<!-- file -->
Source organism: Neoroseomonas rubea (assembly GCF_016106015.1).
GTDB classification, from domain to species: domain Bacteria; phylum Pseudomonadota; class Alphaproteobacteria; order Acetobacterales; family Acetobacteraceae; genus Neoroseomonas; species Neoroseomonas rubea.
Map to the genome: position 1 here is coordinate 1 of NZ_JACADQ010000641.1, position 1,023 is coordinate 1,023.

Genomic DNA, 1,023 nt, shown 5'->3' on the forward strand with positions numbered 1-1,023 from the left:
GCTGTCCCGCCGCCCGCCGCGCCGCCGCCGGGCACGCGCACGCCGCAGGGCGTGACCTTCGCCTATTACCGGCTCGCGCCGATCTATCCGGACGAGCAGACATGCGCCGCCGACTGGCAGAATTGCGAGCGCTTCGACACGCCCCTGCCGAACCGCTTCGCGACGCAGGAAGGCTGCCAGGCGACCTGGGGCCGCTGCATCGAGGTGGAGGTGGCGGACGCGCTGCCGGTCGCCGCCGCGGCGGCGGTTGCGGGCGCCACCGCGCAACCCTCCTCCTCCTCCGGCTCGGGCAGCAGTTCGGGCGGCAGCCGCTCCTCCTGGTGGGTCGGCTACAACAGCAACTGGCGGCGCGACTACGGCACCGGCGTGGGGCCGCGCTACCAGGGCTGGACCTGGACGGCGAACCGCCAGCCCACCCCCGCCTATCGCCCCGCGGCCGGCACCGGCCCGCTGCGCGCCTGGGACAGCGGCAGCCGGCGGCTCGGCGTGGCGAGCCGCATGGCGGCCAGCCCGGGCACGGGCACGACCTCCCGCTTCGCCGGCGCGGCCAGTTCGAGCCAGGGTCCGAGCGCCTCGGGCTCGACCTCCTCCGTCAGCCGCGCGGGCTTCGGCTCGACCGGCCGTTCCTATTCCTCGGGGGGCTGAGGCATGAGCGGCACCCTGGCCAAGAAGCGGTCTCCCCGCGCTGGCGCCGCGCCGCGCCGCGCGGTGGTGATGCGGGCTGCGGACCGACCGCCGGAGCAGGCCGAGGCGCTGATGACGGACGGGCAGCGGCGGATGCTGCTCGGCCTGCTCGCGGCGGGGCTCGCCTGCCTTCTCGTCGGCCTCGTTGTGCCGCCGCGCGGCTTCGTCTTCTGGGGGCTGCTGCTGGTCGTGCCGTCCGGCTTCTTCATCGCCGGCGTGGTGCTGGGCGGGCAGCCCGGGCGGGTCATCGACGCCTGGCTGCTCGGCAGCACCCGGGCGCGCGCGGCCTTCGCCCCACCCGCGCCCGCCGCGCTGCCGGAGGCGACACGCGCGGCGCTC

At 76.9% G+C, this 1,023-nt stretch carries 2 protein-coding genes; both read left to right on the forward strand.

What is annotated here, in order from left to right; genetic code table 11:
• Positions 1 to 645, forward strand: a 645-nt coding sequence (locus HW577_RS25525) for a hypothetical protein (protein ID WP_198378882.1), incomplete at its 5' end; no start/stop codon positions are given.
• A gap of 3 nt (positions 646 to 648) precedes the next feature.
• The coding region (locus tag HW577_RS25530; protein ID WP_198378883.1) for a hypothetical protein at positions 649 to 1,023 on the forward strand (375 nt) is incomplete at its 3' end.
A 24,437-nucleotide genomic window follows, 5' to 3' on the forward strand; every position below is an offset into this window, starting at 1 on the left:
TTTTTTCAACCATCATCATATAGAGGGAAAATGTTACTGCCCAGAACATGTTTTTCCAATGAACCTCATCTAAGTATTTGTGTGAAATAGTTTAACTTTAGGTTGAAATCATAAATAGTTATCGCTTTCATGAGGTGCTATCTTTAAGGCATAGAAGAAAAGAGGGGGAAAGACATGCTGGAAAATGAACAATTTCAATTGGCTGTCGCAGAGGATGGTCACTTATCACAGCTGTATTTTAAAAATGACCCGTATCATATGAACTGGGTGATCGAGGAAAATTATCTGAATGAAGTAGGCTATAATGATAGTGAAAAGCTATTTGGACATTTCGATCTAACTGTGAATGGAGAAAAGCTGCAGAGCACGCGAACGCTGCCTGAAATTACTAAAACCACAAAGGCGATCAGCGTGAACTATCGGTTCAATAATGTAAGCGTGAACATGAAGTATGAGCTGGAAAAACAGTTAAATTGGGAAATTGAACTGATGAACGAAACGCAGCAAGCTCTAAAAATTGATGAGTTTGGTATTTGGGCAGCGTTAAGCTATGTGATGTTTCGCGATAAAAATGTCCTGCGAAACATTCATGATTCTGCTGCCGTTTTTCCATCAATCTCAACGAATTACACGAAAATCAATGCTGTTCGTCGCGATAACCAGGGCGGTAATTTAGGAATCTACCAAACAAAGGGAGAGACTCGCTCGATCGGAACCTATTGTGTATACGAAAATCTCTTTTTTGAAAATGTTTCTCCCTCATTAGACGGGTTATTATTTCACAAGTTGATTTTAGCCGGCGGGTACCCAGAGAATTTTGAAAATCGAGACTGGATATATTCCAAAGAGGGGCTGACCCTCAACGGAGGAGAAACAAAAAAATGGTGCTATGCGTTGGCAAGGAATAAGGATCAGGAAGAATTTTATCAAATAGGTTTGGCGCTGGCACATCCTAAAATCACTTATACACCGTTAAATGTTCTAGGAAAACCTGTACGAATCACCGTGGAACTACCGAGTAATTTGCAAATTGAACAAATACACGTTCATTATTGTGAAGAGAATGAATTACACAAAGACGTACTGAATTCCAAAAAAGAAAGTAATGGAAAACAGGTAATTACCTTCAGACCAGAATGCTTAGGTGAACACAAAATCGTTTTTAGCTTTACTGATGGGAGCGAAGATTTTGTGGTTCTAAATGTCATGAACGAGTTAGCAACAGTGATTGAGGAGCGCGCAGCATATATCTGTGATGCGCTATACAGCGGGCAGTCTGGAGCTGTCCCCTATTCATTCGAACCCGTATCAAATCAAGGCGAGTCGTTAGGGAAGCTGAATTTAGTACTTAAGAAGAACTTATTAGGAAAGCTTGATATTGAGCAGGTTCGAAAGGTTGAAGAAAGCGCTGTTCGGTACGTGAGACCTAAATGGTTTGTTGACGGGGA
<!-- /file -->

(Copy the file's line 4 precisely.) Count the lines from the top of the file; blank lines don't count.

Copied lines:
Genomic DNA, 1,023 nt, shown 5'->3' on the forward strand with positions numbered 1-1,023 from the left: